Article by Kory Kilmer | North Scottsdale Lifestyle Magazine | January 26, 2017
When Indiana Jones first hit movie theaters back in 1981, he introduced archeology to a generation that has now become leaders in the field. For a kid in Ohio, however, he found his inspiration not just in the adventures of Dr. Jones, but also in his fedora, and with that, crafted a one-of-a-kind career in which he has few peers.
“When I was twelve years old I wanted a good Indiana Jones hat,” says Eric Watson, owner and hat maker at Watson’s Hat Shop in Cave Creek. “I couldn’t afford a nice one, so I always ended up with a cheap hat, which pretty quickly lost its shape or just fell apart, and remember thinking that there was no way that these were the hats they were using in the movies.”
After researching traditional hat making at the library, Watson started having his mom take him to antique stores, where he would look for old hats to fix up, taking the time to examine their details. Through his research, he learned that beaver fur felt was the best material for hat making, and taught himself how to tell the difference by the touch and feel of the material. He then spent the better part of his teenage years collecting and restoring those hats to their original beauty.
After achieving degrees in Aviation Technology and International Studies, as well as obtaining his commercial pilots license, Watson found himself fresh out of college, with little work experience and in the heart of a recession.
With few other prospects on the horizon, Watson told his wife that he wanted to learn to make traditional, custom hats. He dug out whatever materials he had left from his father’s garage and found one solitary, old hat maker who would take his phone calls and offer a couple of tidbits to get him pointed in the right direction. After honing his skills and finding a storefront, Watson’s Hat Shop opened in 2012.
“From the felt to the liners, hatbands, leathers and buckles, all the way down to the thread, every single raw material we use is made here in the United States, and we’re very proud of that,” says Watson.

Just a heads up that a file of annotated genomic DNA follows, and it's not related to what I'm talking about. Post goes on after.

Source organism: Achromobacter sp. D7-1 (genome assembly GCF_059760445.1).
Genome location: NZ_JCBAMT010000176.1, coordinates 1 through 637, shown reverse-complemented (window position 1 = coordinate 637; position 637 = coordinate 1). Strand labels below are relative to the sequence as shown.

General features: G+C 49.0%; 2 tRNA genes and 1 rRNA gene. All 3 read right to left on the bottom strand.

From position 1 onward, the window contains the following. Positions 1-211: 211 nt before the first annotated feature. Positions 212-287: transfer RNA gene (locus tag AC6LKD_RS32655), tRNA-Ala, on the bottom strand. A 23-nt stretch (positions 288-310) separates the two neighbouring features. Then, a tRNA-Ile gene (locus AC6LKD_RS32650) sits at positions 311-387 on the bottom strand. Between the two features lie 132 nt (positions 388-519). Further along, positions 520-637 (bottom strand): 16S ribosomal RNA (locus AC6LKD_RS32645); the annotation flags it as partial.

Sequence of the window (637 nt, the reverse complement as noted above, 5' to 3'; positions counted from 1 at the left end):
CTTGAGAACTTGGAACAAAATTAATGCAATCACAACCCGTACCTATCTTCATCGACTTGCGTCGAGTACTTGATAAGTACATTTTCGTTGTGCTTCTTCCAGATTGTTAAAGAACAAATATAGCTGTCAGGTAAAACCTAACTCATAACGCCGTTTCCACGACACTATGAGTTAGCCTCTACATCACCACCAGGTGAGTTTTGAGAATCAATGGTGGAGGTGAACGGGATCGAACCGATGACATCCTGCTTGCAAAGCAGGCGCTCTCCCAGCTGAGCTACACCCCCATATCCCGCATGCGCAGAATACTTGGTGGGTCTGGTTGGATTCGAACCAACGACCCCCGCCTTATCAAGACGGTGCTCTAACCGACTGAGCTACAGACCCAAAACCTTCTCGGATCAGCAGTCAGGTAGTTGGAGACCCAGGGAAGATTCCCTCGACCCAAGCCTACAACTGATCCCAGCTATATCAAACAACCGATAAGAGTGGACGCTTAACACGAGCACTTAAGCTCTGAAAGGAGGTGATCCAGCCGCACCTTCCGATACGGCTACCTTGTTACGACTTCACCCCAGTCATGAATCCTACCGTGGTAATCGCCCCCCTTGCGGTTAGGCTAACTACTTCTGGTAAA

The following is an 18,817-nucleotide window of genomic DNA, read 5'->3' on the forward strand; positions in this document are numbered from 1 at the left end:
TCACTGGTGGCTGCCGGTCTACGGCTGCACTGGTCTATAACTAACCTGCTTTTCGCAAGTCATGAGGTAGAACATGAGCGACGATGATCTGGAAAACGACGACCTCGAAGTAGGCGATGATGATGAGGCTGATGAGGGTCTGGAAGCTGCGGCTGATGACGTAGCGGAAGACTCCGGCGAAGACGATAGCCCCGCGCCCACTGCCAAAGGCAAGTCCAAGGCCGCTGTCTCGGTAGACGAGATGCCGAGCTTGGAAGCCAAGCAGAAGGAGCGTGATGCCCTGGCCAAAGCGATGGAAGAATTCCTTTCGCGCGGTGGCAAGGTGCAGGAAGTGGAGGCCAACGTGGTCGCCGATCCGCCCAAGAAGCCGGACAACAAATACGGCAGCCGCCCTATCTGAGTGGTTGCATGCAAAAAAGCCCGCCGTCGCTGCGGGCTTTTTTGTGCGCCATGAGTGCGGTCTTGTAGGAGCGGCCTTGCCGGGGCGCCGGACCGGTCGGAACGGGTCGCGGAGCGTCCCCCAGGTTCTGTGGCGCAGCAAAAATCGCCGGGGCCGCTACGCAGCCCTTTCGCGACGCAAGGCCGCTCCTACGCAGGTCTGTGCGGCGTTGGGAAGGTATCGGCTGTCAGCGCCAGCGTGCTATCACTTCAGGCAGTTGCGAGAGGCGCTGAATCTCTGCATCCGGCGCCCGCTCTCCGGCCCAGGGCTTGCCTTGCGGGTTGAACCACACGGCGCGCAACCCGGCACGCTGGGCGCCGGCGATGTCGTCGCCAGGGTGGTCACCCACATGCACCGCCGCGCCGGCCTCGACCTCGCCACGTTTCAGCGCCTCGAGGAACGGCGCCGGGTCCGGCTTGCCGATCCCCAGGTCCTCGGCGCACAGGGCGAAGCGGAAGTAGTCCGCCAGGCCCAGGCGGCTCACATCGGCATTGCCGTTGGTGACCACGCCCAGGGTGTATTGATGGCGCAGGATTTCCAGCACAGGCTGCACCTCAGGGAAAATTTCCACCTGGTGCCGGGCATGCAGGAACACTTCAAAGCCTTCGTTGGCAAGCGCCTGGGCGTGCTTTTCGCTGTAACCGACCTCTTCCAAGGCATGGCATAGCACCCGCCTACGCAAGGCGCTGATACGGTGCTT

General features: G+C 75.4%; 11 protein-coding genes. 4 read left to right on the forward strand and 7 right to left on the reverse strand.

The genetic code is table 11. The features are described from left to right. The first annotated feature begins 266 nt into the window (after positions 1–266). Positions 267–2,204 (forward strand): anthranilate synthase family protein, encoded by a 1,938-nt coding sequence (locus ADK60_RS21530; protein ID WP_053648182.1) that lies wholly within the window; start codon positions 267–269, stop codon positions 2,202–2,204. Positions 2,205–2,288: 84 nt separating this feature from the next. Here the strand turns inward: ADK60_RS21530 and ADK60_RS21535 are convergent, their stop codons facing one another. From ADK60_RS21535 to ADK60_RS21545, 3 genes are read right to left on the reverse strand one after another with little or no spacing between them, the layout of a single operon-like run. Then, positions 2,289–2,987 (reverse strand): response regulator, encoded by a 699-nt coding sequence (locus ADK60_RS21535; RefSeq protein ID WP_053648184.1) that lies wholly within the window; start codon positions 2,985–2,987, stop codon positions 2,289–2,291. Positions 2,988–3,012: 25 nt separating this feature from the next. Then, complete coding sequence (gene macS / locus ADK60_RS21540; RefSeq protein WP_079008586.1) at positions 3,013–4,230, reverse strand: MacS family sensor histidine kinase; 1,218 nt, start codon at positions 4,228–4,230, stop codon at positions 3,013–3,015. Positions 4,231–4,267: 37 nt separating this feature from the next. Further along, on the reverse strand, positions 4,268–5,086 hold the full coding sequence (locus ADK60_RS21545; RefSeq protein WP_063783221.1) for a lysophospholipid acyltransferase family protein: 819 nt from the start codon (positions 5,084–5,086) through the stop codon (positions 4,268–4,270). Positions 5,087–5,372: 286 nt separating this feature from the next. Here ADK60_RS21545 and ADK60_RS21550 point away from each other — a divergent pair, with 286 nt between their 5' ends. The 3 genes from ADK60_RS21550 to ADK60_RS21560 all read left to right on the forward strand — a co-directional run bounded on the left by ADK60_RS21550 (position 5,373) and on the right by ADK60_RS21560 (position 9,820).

Pride also emanates from the craftsmanship and tradition that are trademarks of every one of Watson’s hats. Most of the equipment used comes from one of Boston’s oldest hat shops, which operated from 1860-1989, and scores of antique crown irons and hat blocks scatter the shelves. Even after all these years, a medieval-looking contraption called a conformateur is still the best way to transcribe the shape of a customer’s head, and Watson’s 1890s Paris model is as accurate today as it was over 120 years ago.
In addition to creating new hats, the shop still does hat restorations, some of which prove to be just as rewarding as making one from scratch.
Watson tells the story of a customer whose father had recently passed away. He was a local police officer, and she was hoping that Watson could refit his officer’s cap to fit her. Watson did, and when she placed it down on her head for the first time, she was so overwhelmed with emotion that tears started streaming down her cheeks.
“I have always said that this, in its own way, is Eric’s ministry,” says his mother, Dawn, who also works at the shop. “If you’re not doing something that impacts other people, brings some joy to the world, then what’s the point?”
Watson’s Hat Shop is located in Stagecoach Village in historic downtown Cave Creek.